Midway through the school day on Sept. 6, officials at Denver’s East High School made an unusual call in response to a reportedly gang-related threat. They closed the school and sent students home.
Their decision meant that on a sunny Friday afternoon, under the watchful eyes of Denver police, students dispersed to bus stops and elsewhere. Some wandered into the neighborhood, heading for the park or contemplating lunch. Teachers and staff followed not long after, shooing any lingering students towards home.
And some watching the action from the outside wondered: who made the decision to let students go early? And why? How, in the context of a gang-related threat, could the streets be the safest place for East’s students?
“What sense does that make?” said Leon Kelley, head of Open Door Youth Gang Alternatives, a group that works with children to prevent gang recruitment. “You keep them confined inside to keep them safe.”
By all accounts, school security decisions are highly situation-dependent. However, East’s decision highlights the complex calculus schools perform in deciding what will keep students, staff and faculty safest.
Although the police can’t confirm the nature of the threat against East, principal Andy Mendelsburg said the intelligence he received indicated it should be taken seriously.
“We talked to our school resource officers a bit who had some words from the streets,” said Mendelsburg. East, like several high schools in Denver, has police officers, known as school resource officers, on campus.
Denver police are still investigating who made the threat. It is speculated to be linked with gang activities related to the deaths of Harry P. Morgan, a known member of the Bloods street gang, and Reysean Abram, who is thought to have had Crips gang affiliation. The East closure also coincided with the end of the 11 a.m. funerals for Abram and Morgan, when Denver police would have been in high demand as the funeral parties dispersed.
For Mendelsberg, the decision came down to balancing the availability of police supervision and the number of students he knew would be leaving the school.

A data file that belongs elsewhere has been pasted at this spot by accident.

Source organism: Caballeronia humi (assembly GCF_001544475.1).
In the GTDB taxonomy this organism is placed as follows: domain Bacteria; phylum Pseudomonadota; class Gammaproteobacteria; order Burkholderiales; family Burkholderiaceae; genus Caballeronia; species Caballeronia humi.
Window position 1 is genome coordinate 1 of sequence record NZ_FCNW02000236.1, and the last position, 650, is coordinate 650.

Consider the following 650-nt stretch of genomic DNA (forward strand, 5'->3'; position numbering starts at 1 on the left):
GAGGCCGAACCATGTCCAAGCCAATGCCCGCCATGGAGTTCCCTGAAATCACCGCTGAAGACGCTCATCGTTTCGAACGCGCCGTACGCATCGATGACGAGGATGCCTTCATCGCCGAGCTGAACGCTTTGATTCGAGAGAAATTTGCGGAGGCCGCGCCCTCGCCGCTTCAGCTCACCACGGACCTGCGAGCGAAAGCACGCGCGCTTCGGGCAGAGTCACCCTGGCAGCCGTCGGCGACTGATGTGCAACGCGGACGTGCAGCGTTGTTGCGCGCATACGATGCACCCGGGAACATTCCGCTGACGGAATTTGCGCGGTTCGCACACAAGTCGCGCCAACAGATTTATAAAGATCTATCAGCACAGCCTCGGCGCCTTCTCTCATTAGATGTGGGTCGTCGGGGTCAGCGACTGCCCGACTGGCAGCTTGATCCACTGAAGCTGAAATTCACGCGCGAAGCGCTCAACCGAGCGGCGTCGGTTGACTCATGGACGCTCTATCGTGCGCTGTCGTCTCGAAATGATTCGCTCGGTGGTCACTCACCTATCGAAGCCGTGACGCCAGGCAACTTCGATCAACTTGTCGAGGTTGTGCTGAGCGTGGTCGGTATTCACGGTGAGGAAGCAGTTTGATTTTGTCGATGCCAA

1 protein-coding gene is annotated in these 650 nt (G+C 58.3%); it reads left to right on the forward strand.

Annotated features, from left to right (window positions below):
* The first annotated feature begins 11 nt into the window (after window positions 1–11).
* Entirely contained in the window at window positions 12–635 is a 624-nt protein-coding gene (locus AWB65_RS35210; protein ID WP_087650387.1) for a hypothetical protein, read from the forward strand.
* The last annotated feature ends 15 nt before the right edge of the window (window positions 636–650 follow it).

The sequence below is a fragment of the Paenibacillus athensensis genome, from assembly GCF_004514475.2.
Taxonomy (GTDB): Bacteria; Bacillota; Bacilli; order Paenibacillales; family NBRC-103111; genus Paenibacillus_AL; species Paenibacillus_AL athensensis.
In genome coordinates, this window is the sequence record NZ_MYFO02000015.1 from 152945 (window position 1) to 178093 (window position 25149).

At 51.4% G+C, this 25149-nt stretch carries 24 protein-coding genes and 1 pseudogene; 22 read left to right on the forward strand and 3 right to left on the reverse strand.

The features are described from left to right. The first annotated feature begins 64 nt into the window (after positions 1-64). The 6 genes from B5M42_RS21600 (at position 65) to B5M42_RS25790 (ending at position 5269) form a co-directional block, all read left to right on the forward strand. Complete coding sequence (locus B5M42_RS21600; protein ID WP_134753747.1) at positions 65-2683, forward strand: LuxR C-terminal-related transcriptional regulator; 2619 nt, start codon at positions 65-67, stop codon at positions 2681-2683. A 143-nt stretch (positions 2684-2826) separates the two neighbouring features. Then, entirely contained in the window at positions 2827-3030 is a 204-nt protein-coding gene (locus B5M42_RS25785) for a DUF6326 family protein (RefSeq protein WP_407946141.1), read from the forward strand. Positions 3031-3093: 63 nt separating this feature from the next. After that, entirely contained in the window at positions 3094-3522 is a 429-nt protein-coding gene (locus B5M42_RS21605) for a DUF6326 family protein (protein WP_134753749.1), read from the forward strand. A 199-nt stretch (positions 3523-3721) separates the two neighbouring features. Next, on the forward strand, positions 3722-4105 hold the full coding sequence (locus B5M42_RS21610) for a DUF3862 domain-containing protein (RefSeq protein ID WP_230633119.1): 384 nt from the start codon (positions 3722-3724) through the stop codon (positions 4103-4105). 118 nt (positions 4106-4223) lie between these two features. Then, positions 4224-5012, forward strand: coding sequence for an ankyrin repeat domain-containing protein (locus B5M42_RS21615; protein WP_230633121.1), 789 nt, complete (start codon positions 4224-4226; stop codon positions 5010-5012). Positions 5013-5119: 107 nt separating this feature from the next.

“Because of the other events going on, the most support the [Denver Police Department] and security could give us was early in the day, between 12 and 12:30,” said Mendelsberg, who said he had extensive conversations with Denver police. “As it was, our kids were supported getting out, getting to buses and getting home.”
Mendelsberg said the decision was also driven in part by reports from earlier in the week that kids had been chased for wearing red, a color associated with the Bloods street gang. It’s a tradition at East High School for students, faculty and staff to dress in red, the school color, on Friday.
Although news reports following the situation at East described it as a modified lockdown, district officials clarified that the decision at East was an early release, a diversion from the school’s standard threat response.
“Early release is not part of our emergency plan,” said Michael Eaton, chief of school security at Denver Public Schools. “It’s additional decision-making tools we use in certain circumstances.”
Eaton said in each case, they have to find the right balance of student safety and student learning. For East, he think the school made the right call.
“Does it make sense to let students out early, if there’s minimal impact on learning with a big impact on safety?” said Eaton.
The district coordinates heavily with Denver police for decisions involving school security, including the decision involving East.
“We really look for intel from the police department,” said Eaton. “Sometimes they say lock it down, in some cases they say here are some options and sometimes the school leader makes the decision.”
The district places a lot of the decision making power in the hands of staff and principals. It maintains a flexible decision structure so that staff throughout the chain of command can put a school in lockdown, from district security dispatchers to principals to the district’s security division.
“We want staff to have the ability to make time-sensitive decisions,” said Eaton. “Our school leaders, our principals, are the on-site decision makers.” Both Eaton and Denver police ultimately confirmed that the decision to close down East came from within the school.
“Our main goal is, we want to educate our kids but we also return kids home safely,” said Mendelsburg.